According to the legend, Tintagel Castle was the birthplace of sword-in-the-stone-pulling legend King Arthur. Whether or not that’s true, you’ll certainly feel like a king (or queen) as you survey the South West county from the castle’s top turrets. It’s a steep climb, but the ocean views are well worth it.
Tintagel also features Dark Age ruins, a gun house, family-friendly events and a beach leading to the deeply mysterious Merlin’s Cave. A lovely beach café serves locally caught seafood, homemade cakes and of course, cream teas. Just remember not to make a foodie faux pas; in Cornwall, the jam goes on first.
We can all agree that museums are brilliant, but they can’t beat actually standing among historical buildings. The Neolithic village of Skara Brae was discovered underneath sand dunes in 1850. Despite being around 5,000 years old, the houses — and even the furniture within — remain intact. You'll gain unbeatable insight into the lives of those who called it home from 3,200-2,500 B.C.
Ever wondered what was on those islands off the Scottish coast? Turns out that one of the UK’s best-kept secrets can be found there on the archipelago of St Kilda. The last permanent residents evacuated the islands in 1930, leaving behind rare wildlife and a breathtaking landscape that includes soaring cliffs and lush greenery. Getting there is an adventure in itself, and the clear water and submerged caves have seen the isle attain a mythical status among divers.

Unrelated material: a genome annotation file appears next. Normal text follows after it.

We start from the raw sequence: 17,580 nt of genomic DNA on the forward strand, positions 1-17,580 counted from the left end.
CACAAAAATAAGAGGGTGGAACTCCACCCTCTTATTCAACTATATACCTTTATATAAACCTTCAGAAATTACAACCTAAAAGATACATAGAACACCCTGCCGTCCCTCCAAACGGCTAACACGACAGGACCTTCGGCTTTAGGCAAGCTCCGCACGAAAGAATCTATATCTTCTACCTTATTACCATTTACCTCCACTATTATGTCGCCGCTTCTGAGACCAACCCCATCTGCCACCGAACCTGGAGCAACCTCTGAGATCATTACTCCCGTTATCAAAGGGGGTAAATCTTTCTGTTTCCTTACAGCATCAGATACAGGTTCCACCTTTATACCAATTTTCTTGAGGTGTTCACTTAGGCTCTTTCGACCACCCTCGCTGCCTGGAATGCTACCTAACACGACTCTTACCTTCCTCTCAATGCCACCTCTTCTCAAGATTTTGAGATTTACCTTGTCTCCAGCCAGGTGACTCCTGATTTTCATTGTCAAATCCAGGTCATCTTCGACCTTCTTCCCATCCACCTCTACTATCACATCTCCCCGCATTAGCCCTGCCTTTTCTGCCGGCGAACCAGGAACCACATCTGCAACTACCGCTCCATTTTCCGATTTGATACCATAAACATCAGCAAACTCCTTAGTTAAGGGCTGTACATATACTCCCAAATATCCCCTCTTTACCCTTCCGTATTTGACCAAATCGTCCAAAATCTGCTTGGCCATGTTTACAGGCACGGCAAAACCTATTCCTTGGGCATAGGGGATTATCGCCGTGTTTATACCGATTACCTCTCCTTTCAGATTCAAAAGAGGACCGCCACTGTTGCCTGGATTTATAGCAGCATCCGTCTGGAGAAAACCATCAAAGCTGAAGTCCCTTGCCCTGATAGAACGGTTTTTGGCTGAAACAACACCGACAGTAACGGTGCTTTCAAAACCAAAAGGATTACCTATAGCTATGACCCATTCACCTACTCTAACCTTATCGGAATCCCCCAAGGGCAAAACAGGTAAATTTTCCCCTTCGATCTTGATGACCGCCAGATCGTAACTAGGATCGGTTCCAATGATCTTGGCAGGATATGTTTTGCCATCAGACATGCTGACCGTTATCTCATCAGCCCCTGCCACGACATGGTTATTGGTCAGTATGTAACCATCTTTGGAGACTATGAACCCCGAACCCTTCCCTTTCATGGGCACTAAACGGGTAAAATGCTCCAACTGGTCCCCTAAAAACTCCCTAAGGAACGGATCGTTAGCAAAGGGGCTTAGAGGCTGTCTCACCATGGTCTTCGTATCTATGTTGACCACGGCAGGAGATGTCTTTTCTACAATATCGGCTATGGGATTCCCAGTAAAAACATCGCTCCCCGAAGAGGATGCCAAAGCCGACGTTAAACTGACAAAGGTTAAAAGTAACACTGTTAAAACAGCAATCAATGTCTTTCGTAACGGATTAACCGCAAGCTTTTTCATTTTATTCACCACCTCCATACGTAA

Time travel hasn’t been invented yet, but a trip to Audley End might be the closest thing to being in the 18th century. This spectacular stately home has a gorgeous park, and the fully costumed house staff brings the Victorian era to life. Authentic fruit, vegetables, and flowers of the era are still grown in the organic kitchen garden. Also, there are resident horses in the stable block. The nursery suite has interactive activities and shows kids that life really did exist before TV and the Internet.
In 1937, fire blazed through Witley Court, turning one of England’s grandest country homes into a stunning ruin. Perhaps a little strange, it has gone on to become the site for family outings. Kids will go wild in the ‘Wilderness’ play area, which includes a treehouse, adventure trails, outdoor musical instruments and a grass amphitheatre-- ideal for picnics. The charred remains of the house are contrast dramatically with the perfectly manicured landscaped gardens and green woodlands.
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